Ali: Fear Eats The Soul – Review. By Joe Muldoon.
Set two years in the wake of the 1972 Munich massacre, Fassbinder’s Ali: Fear Eats The Soul (one of his finest works) is a bothersome and unsettling tale of unlikely love and unabashed hate. As a rainstorm engulfs Munich, Emmi (Brigitte Mira) takes refuge in a small bar largely frequented by North African immigrants. After she orders a drink, a patron plays a German tango single on the jukebox, and a young Moroccan man, Ali (El Hedi ben Salem, who was Fassbinder’s lover at the time), offers the lonely widow a dance.
As they dance together, they exchange conversation, Ali communicating through broken German. Refusing to allow Emmi to walk home alone following their dance, Ali insists upon walking her back to her apartment. This is much to the bemusement of the racist crones living on the floor below, who obnoxiously quip that Emmi must be buying a carpet from Ali. Not wanting him to leave so soon, she offers her newfound companion a bed for the night, which he gratefully accepts.
The two fall in love, soon becoming wed to one another, much to the chagrin of Emmi’s so-called friends and family, and surprise of Ali’s. Snide underhand comments are directed towards Ali, and he is received with pure revulsion by Emmi’s bigoted family, unhidden contempt burning through their eyes. As the couple spend more time together publicly, Emmi notices a rapid change in treatment; people she has known for years act with coldness towards her, and others stare disapprovingly.
In what is perhaps the film’s most powerful and effective scene, Emmi breaks down into tears, the immense weight of her newfound ostracism having taken a large toll on her happiness and relationships – Ali maintains a stony composure, long-numbed to such behaviour. Fassbinder does not shy away from showing the flaws of his characters, for when a Yugoslav woman joins Emmi’s cleaning team, she readily joins her coworkers in excluding the poor expat, desperate to fit in again.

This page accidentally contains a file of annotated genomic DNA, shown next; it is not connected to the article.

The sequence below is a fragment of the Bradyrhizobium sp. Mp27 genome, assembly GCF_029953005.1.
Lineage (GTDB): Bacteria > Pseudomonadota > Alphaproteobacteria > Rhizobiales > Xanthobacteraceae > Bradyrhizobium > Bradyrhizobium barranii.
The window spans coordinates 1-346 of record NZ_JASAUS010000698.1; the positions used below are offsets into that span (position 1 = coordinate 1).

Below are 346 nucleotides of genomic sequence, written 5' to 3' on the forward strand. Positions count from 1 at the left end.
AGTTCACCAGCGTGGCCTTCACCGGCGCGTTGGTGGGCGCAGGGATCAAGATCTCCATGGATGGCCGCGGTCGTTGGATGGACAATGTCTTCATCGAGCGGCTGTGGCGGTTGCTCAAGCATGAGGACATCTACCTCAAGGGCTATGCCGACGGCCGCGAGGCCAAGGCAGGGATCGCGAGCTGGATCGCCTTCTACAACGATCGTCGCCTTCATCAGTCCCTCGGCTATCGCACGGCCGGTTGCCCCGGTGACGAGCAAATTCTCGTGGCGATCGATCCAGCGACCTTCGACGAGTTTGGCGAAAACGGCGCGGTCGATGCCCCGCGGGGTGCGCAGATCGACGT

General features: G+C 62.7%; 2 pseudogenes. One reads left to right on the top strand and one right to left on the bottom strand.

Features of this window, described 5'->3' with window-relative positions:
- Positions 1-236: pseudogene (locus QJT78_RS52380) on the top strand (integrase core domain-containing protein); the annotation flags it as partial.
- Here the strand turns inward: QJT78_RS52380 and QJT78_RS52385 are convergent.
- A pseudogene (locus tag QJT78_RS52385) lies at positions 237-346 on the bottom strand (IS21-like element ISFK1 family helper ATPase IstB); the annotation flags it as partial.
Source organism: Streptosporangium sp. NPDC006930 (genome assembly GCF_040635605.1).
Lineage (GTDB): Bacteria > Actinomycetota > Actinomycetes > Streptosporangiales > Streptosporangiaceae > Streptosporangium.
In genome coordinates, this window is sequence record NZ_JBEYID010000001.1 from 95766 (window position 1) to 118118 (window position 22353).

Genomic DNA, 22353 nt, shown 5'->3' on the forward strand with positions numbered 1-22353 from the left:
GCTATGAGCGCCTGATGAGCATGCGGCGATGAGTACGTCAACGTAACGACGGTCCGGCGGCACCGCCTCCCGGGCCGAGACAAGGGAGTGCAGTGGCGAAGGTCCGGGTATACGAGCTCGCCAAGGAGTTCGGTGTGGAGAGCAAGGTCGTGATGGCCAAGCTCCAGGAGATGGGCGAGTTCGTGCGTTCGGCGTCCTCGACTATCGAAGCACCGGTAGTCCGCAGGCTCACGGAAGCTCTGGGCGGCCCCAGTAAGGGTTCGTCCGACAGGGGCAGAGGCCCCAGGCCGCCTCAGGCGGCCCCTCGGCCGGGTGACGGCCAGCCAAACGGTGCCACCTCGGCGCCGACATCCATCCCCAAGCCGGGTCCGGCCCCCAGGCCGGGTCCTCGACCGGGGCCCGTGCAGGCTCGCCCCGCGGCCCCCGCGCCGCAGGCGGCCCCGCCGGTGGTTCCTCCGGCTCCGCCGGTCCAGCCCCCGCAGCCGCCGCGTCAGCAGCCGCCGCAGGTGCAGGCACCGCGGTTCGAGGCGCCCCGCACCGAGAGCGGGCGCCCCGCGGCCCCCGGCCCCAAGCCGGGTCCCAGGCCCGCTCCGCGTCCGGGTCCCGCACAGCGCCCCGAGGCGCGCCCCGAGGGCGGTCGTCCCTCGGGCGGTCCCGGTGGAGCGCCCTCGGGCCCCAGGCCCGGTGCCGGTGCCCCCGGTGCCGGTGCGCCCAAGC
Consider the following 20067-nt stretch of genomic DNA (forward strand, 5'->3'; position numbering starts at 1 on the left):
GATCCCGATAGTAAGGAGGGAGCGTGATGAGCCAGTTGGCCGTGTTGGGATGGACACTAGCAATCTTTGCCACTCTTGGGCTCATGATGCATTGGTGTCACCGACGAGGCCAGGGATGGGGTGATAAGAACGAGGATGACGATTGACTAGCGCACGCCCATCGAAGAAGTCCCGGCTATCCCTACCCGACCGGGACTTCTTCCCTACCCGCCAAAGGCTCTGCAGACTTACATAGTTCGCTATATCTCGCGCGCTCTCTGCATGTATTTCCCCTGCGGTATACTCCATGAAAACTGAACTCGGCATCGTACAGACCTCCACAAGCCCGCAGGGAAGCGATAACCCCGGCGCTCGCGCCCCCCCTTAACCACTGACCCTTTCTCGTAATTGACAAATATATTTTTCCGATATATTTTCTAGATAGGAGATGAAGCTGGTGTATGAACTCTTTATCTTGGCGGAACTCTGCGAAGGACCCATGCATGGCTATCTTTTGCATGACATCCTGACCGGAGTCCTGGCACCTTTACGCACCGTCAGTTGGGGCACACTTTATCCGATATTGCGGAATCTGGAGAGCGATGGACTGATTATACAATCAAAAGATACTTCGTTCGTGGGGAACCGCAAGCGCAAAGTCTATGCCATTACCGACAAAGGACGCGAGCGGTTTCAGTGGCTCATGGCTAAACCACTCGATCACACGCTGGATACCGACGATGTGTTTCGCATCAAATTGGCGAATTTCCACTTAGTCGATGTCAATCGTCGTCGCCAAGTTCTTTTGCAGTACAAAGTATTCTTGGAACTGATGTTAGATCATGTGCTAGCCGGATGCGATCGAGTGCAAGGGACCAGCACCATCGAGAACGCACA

Otherness takes centre stage as the overarching theme of the picture; “Angst essen Seele auf”, indeed. Feeling homesick and constantly aware of his outsiderness, Ali seeks Morocco where he can find it; with his fellow expatriates, with the Arabic music available on the bar’s jukebox, within a bowl of couscous (on the rare occasion he can procure some). Despite living and working just as his German native neighbours do, he cannot shed his otherness, their gaze permanently affixed to him.
Astonishingly shot in 14 days, Ali: Fear Eats The Soul is an excellent work of cinema, but not a pleasant one. Fassbinder infuses a markedly Fanonian spirit within the film, unafraid to showcase the appalling racism with which North Africans and Arabs have historically been faced in Europe, particularly “since Munich”. Ali’s story may be fictional in this case, but his strife is depressingly resonant for millions of migrants, even today.
By Joe Muldoon.
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